The creature had disappeared.

 

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Doctor H worked quietly at his computer in the main lab. Parameters needed to be worked out. The blueprints for his mobile suit specifics were near completion. Sandrock, as he had whimsically dubbed it after a sleepless night on the desert colony, could be built. He sighed, but it wouldn't be. He needed one thing yet to fully complete the mobile suit-a pilot. He knew exactly where to find one. In fact, the boy was not more than five feet from him, incubating peacefully in his artificial womb. But he couldn't touch the fetal infant. The child was Master Winner's son and only hope for the line. He couldn't take that away from Master Winner, there was just too much at stake. All his funding, his secluded safe house away from the prying eyes of Barton and Kanz, his life; all of it was owed to the Winner family.

With a sigh, the doctor quit his screen and called up a dimensional image of the proposed completed Sandrock. It rotated this way and that, displaying features undreamed of in any current mobile suit. It would not be completed for many years. It would take that long to develop working products of the initial technology needed to be successful in the proposed operations. There were too ways of looking at the fifteen-year deadline: either too much time or not enough. Too much would mean that they would sit on their withering backsides and watch the terran factions destroy the hope of the colonies. Too little meant that the deadline was drawing closer. And despite the intelligence and craftiness each of the scientists had developed over the years, none was entirely sure that they could create such technological monstrosities and outwit those that were asking for the demon creatures to be made in time to save their race.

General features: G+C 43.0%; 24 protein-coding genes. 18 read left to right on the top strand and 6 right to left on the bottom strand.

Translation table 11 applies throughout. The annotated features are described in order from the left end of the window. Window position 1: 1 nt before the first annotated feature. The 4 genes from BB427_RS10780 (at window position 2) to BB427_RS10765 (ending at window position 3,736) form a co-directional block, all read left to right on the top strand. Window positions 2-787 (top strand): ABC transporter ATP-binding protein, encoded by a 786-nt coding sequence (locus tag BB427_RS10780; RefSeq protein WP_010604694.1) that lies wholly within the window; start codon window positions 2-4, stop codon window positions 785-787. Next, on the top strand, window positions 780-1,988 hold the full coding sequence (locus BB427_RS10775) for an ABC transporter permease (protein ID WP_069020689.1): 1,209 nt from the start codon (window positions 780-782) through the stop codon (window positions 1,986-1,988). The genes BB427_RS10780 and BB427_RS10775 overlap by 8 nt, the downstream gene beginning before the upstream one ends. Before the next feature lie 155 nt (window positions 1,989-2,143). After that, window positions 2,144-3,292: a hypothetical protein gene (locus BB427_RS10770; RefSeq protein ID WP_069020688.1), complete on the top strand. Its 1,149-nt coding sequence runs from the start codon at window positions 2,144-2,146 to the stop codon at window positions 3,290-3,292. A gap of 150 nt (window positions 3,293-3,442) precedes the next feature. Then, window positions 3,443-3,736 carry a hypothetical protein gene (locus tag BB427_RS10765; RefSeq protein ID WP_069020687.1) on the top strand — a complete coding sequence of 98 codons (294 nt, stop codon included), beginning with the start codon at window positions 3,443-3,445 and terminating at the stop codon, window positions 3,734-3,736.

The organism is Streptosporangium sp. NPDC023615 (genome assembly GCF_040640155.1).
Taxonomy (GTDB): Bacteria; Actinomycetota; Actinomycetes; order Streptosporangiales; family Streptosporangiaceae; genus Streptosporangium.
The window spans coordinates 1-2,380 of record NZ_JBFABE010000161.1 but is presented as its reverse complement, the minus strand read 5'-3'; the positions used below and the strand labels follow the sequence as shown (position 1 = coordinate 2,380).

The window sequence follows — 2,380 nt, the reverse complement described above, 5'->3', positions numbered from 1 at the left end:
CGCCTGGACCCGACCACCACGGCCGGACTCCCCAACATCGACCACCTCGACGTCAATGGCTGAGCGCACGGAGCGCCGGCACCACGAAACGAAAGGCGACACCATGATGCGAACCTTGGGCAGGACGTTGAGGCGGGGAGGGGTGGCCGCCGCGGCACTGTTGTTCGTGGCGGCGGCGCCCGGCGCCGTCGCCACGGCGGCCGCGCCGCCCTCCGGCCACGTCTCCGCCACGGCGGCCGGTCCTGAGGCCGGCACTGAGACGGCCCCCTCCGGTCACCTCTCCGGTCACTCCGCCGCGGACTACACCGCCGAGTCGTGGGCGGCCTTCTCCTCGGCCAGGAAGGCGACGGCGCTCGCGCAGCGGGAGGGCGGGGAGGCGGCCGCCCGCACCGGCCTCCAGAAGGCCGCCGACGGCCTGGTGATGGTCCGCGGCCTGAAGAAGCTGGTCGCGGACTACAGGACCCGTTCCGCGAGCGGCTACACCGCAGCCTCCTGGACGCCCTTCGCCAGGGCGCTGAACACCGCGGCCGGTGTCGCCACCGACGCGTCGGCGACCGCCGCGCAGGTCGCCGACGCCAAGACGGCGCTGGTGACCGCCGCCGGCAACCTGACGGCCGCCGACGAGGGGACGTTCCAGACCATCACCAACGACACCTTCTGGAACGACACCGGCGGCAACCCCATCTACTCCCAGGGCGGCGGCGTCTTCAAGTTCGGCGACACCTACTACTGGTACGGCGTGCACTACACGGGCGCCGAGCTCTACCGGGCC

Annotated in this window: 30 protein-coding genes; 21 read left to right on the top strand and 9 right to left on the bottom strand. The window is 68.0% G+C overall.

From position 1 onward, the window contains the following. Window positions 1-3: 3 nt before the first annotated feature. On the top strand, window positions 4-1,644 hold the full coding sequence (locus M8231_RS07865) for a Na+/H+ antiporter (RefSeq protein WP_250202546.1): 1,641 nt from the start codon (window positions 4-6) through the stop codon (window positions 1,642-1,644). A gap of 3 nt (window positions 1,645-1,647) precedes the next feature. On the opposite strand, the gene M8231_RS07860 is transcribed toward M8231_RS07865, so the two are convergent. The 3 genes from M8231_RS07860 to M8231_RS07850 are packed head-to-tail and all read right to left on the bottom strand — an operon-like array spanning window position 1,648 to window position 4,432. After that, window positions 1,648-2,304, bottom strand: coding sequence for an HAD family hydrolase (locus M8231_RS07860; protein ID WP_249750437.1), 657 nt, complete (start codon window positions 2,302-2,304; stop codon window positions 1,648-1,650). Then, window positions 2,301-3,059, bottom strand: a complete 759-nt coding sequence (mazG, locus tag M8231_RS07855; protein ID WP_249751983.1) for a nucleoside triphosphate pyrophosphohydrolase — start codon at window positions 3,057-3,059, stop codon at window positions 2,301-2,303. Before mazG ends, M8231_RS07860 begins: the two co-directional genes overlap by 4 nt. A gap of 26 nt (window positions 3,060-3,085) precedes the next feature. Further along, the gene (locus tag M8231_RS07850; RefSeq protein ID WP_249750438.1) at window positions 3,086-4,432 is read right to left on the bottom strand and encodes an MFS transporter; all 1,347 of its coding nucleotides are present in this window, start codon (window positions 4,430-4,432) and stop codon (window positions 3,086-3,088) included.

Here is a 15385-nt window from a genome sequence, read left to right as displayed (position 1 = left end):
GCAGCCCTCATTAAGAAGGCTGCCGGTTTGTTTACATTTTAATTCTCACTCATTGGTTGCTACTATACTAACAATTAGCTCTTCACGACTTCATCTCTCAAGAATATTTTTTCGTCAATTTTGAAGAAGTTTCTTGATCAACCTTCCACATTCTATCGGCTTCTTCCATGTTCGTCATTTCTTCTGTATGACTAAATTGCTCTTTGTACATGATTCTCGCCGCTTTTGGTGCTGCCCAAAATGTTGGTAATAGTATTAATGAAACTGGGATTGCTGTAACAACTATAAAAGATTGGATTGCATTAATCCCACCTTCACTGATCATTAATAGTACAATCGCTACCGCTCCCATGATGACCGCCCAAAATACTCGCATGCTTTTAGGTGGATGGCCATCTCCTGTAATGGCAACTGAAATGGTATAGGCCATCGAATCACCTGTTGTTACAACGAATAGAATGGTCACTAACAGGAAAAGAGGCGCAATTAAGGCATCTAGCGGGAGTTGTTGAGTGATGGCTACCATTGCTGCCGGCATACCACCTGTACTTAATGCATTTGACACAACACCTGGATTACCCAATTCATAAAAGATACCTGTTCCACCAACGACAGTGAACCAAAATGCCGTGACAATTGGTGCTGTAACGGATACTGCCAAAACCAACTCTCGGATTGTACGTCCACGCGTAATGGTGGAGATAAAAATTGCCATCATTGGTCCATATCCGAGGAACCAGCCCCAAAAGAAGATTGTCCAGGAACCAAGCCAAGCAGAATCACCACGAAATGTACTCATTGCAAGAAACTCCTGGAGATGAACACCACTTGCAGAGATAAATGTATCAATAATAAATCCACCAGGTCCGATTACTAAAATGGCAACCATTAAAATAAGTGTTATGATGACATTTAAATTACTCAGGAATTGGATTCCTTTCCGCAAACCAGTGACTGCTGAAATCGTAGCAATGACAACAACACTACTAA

"You old fool," he whispered tiredly into the darkened room, "what have you gotten yourself into?"

A monitor beeped near the sleeping fetus; the doctor looked up and sat there, confused for a moment. What? Oh yes, the shots. Little Quatre, as the soon to be infant had been named, needed a regular series of injections to keep him alive. The mother had died unexpectedly, and it had been great work to save the child in such early stages of life. Because of the stress, the fetus was small, slowly developing, and prone to bizarre complications. Most of the complications were centered on the heart muscle. Its rhythms would go off the charts at the most unexpected times, drugs not always helping. The head of the Winner family had called in dozens of specialists to try and identify the problem, becoming more anxious with every one. Finally, he, Doctor H, had taken full control of the fetus and would assure Winner from time to time that the baby would be fine with only two months left to go.

Why was it that he wanted this sickly child to become his ultimate pilot? The doctor typed in the sequences to administer the doses. That was a very good question. Still. The father was brilliant, coming from earth and starting up a miniature country in space, prospering tremendously. The mother, Quatarine, was sweet and diabolical. Doctor H remembered her from when she had cascaded about the colony home, flattering and charming everyone she came across. There wasn't a soul aboard that could resist her. He had long since made a mental note that green eyes and whimsical voices were a dangerous combination.

The doctor's lips twisted into a bittersweet expression. Tragedies of war. What a phrase.

The fluids emptied themselves into the fetus through the artificial umbilical cord. He stopped the sequences and went back to his design work. The child would do fine, he only hoped he could do the same.